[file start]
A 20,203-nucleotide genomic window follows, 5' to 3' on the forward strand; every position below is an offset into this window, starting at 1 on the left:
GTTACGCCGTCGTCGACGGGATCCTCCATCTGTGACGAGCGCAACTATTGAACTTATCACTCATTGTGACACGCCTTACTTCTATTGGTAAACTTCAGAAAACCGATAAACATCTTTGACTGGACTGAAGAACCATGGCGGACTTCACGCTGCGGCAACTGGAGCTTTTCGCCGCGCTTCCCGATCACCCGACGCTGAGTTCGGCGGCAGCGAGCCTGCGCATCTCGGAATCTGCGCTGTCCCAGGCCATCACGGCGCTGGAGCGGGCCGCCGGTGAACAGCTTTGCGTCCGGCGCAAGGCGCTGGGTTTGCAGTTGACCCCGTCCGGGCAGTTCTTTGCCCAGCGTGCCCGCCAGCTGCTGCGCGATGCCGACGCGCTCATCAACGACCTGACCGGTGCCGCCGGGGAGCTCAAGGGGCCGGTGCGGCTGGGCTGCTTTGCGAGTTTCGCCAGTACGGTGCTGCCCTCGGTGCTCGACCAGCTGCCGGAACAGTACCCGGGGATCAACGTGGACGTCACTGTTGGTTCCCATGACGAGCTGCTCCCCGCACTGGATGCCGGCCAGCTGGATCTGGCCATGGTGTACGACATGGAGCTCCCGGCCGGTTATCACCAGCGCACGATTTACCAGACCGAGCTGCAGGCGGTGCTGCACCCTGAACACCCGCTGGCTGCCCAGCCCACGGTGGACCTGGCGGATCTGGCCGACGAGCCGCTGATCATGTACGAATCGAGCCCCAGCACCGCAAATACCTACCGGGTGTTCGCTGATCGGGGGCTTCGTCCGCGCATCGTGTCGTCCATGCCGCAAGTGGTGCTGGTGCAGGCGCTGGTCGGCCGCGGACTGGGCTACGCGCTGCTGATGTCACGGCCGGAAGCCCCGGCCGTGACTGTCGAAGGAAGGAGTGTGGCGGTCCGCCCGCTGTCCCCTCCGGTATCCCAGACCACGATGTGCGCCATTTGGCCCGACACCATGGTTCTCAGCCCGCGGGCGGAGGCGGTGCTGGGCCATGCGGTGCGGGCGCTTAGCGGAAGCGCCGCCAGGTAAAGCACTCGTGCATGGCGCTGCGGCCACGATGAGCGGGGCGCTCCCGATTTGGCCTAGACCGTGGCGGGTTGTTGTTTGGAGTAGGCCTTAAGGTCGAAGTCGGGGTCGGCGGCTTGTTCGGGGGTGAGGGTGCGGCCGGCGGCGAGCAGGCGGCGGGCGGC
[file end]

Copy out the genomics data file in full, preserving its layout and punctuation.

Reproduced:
A 20,203-nucleotide genomic window follows, 5' to 3' on the forward strand; every position below is an offset into this window, starting at 1 on the left:
GTTACGCCGTCGTCGACGGGATCCTCCATCTGTGACGAGCGCAACTATTGAACTTATCACTCATTGTGACACGCCTTACTTCTATTGGTAAACTTCAGAAAACCGATAAACATCTTTGACTGGACTGAAGAACCATGGCGGACTTCACGCTGCGGCAACTGGAGCTTTTCGCCGCGCTTCCCGATCACCCGACGCTGAGTTCGGCGGCAGCGAGCCTGCGCATCTCGGAATCTGCGCTGTCCCAGGCCATCACGGCGCTGGAGCGGGCCGCCGGTGAACAGCTTTGCGTCCGGCGCAAGGCGCTGGGTTTGCAGTTGACCCCGTCCGGGCAGTTCTTTGCCCAGCGTGCCCGCCAGCTGCTGCGCGATGCCGACGCGCTCATCAACGACCTGACCGGTGCCGCCGGGGAGCTCAAGGGGCCGGTGCGGCTGGGCTGCTTTGCGAGTTTCGCCAGTACGGTGCTGCCCTCGGTGCTCGACCAGCTGCCGGAACAGTACCCGGGGATCAACGTGGACGTCACTGTTGGTTCCCATGACGAGCTGCTCCCCGCACTGGATGCCGGCCAGCTGGATCTGGCCATGGTGTACGACATGGAGCTCCCGGCCGGTTATCACCAGCGCACGATTTACCAGACCGAGCTGCAGGCGGTGCTGCACCCTGAACACCCGCTGGCTGCCCAGCCCACGGTGGACCTGGCGGATCTGGCCGACGAGCCGCTGATCATGTACGAATCGAGCCCCAGCACCGCAAATACCTACCGGGTGTTCGCTGATCGGGGGCTTCGTCCGCGCATCGTGTCGTCCATGCCGCAAGTGGTGCTGGTGCAGGCGCTGGTCGGCCGCGGACTGGGCTACGCGCTGCTGATGTCACGGCCGGAAGCCCCGGCCGTGACTGTCGAAGGAAGGAGTGTGGCGGTCCGCCCGCTGTCCCCTCCGGTATCCCAGACCACGATGTGCGCCATTTGGCCCGACACCATGGTTCTCAGCCCGCGGGCGGAGGCGGTGCTGGGCCATGCGGTGCGGGCGCTTAGCGGAAGCGCCGCCAGGTAAAGCACTCGTGCATGGCGCTGCGGCCACGATGAGCGGGGCGCTCCCGATTTGGCCTAGACCGTGGCGGGTTGTTGTTTGGAGTAGGCCTTAAGGTCGAAGTCGGGGTCGGCGGCTTGTTCGGGGGTGAGGGTGCGGCCGGCGGCGAGCAGGCGGCGGGCGGC